political and economic influence
came in a corked bottle, it was
only a matter of time before one
crook smashed the bottle over
the others' heads. "Boardwalk" is
about men trying to maintain the
lifestyle of the affluent emperor,
whatever the cost. As Jimmy Dar-
mody says, "That's what we all
want. At least I got the gumption
to take it." And in this respect,
the series prevails. We get sucked
into a dark, dirty, amoral but well
dressed world where the only
light to see by is the brothel mar-
quee. We meet ruthless, believ-
able and captivating characters,
battling to control this world. But
as it unfolds, that battle is a mud-
dled and forgettable mess.

Best oast:
indie girls'
Taylor Swift
By KRISTYN ACHO it clear that her songs aren't
Daily Music Editor 100-percent autobiographical.
Instead, she focuses more on
Best Coast frontwoman Betha- producing tracks with vintage
ny Cosentino writes songs about beachy vibes a la Shangri-Las
boys, but when she plays The and The Ronnets.
Magic Stick in Detroit tonight, "A lot of it is I'm trying to
concertgoers shouldn't expect take a stab at kind of throwbacks
your quintessential adolescent to girl bands who wrote songs
girl fare. pretty much all about love - and
While Taylor boys, and breaking up, and get-
Swift's lovelorn, Bet Cas ting back together and all that
painfully over- Tonight at kind of stuff," Cosentino said.
played "You 8gp.m. Though Cosentino doesn't
Belong With TheMagicSlick have any real pre-show ritu-
Me" spawned Ticketsafrom $12 als, she wasn't afraid to disclose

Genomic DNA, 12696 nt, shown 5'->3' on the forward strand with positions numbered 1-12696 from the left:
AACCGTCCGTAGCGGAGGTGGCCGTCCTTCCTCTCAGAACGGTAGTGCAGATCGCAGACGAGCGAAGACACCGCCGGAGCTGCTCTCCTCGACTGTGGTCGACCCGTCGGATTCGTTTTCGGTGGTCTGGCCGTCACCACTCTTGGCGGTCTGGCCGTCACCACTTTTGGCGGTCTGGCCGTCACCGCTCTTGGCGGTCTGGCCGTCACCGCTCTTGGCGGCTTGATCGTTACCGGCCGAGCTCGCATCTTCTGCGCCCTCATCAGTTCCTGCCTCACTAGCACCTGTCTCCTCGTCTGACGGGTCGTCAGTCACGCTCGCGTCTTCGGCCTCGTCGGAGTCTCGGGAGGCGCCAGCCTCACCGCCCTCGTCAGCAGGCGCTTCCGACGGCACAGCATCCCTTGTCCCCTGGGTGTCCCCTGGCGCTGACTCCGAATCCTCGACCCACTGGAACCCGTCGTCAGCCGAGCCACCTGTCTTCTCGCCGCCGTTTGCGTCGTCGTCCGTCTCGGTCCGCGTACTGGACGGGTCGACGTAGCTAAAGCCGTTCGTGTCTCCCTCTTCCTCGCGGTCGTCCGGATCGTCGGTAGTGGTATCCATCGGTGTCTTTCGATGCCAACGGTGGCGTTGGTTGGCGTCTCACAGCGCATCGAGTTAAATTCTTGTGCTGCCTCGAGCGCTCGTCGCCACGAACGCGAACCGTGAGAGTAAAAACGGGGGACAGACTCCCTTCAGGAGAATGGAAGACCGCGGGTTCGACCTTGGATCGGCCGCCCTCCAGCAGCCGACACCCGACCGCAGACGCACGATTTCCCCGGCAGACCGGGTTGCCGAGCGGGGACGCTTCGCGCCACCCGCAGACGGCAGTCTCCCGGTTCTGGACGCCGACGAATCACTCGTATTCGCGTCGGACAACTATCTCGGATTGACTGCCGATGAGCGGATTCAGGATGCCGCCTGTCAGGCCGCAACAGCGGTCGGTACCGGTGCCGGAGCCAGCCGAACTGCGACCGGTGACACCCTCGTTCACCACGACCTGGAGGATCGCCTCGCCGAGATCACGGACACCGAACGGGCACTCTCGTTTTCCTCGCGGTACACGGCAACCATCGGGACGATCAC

a generation of typical antics: "Once you've been
tween fawn- playing as many shows as we
ers, Best Coast proved to be the have in the last year it becomes
indie alternative for a overlooked a routine. But then sometimes
demographic of girls searching you're like let's do something
for a grittier, less mom-friendly crazy tonight and take a bunch
rock persona - It's safe to sayyou of jager shots before we play and
won't see Taylor Swift releasing then you're like, wait why did I
bold and cheeky tracks like Best do that?" Cosentino said, laugh-
Coast's "Sun Was High (So Was ing.
I)" anytime soon. Jager shots aside, Cosentino's
There's more to Best Coast best on-stage moment was at this
than Cosentino's shamelessly year's Pitchfork festival, where
garish persona, though. The "a kid in the front row had a sign
band has made quite a splash that said 'Hi Bethany' and he
in the indie blogosphere, riding drew a picture of a cat wearing
a wave of retro California cool sunglasses. I thought that was
stardom for a slew of breezy lo-fi really cool. And he gave me the
summer jams, notably being last sign afterwards."
Cosentino quickly added, "And
my cat's definitely got a Twitter."
Cosentino ended the interview
Cosentino's cat describing what kind of enter-
tainment diverts her.
has over 2,700 "I don't really believe in guilty
f l e o pleasures, I'll just admit that I
folowers Ofl have bad taste and that some-
Twitter Reall times I don't like everything
y. that's quote unquote cool."
For instance, when asked what
she was currently listening to,
year's laid-back, guitar-fuzzed Cosentino revealed her affinity
single "When I'm With You." for Drake's debut record - "Up
Though she was busy prepar- All Night" being her favorite
ing for a North American tour, track.
Cosentino couldn't have sounded "I really, really truly love
more relaxed when she spoke Drake. I listen to him non-stop
to the Daily last August about and I really can't remember the
everything from Cali-influences last time I went to my iTunes or
to pre-show jager shots - and of in my car and put on something
course, her Twitter-famed cat. and it wasn't Drake," Cosentino
"It reflects the last year of my said.
life and the growth of our band," But reality television tops
Cosentino said in describing Best everything else as her favorite
Coast's debut album Crazy for form of entertainment.
You, which was released around "I just love television. I love
the group's one year anniversary. it more than anything, I'm not
Although Crazy for You may afraid to admit that I'm a huge
be more accessible than previous TV person and I have a real
compilations due to the record's obsession with really, bad, ter-
cleaner production, the band's rible, trashy reality television. I